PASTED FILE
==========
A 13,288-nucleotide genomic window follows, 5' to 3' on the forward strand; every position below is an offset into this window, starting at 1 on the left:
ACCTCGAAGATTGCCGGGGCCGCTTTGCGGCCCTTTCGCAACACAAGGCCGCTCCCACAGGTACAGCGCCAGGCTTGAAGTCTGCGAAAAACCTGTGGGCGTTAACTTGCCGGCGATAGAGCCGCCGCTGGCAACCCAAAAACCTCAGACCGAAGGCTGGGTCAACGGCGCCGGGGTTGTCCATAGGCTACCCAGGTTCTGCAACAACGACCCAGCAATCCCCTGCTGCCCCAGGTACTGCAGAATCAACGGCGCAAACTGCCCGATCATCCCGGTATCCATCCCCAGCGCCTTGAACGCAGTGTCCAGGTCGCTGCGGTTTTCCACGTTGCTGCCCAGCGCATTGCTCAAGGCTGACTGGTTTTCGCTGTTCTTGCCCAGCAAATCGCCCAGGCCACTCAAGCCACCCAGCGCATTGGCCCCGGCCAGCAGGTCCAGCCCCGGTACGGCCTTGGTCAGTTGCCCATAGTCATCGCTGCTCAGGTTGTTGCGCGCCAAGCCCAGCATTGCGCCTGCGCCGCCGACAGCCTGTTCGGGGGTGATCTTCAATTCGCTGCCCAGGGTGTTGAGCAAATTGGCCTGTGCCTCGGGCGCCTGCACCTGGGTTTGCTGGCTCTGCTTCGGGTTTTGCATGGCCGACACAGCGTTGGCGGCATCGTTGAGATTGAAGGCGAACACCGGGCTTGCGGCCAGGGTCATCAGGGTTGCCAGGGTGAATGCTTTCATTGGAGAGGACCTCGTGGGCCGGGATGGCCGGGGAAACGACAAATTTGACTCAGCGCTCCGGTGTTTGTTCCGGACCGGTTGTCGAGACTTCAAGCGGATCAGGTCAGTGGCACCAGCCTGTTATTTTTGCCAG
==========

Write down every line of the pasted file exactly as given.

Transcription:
A 13,288-nucleotide genomic window follows, 5' to 3' on the forward strand; every position below is an offset into this window, starting at 1 on the left:
ACCTCGAAGATTGCCGGGGCCGCTTTGCGGCCCTTTCGCAACACAAGGCCGCTCCCACAGGTACAGCGCCAGGCTTGAAGTCTGCGAAAAACCTGTGGGCGTTAACTTGCCGGCGATAGAGCCGCCGCTGGCAACCCAAAAACCTCAGACCGAAGGCTGGGTCAACGGCGCCGGGGTTGTCCATAGGCTACCCAGGTTCTGCAACAACGACCCAGCAATCCCCTGCTGCCCCAGGTACTGCAGAATCAACGGCGCAAACTGCCCGATCATCCCGGTATCCATCCCCAGCGCCTTGAACGCAGTGTCCAGGTCGCTGCGGTTTTCCACGTTGCTGCCCAGCGCATTGCTCAAGGCTGACTGGTTTTCGCTGTTCTTGCCCAGCAAATCGCCCAGGCCACTCAAGCCACCCAGCGCATTGGCCCCGGCCAGCAGGTCCAGCCCCGGTACGGCCTTGGTCAGTTGCCCATAGTCATCGCTGCTCAGGTTGTTGCGCGCCAAGCCCAGCATTGCGCCTGCGCCGCCGACAGCCTGTTCGGGGGTGATCTTCAATTCGCTGCCCAGGGTGTTGAGCAAATTGGCCTGTGCCTCGGGCGCCTGCACCTGGGTTTGCTGGCTCTGCTTCGGGTTTTGCATGGCCGACACAGCGTTGGCGGCATCGTTGAGATTGAAGGCGAACACCGGGCTTGCGGCCAGGGTCATCAGGGTTGCCAGGGTGAATGCTTTCATTGGAGAGGACCTCGTGGGCCGGGATGGCCGGGGAAACGACAAATTTGACTCAGCGCTCCGGTGTTTGTTCCGGACCGGTTGTCGAGACTTCAAGCGGATCAGGTCAGTGGCACCAGCCTGTTATTTTTGCCAG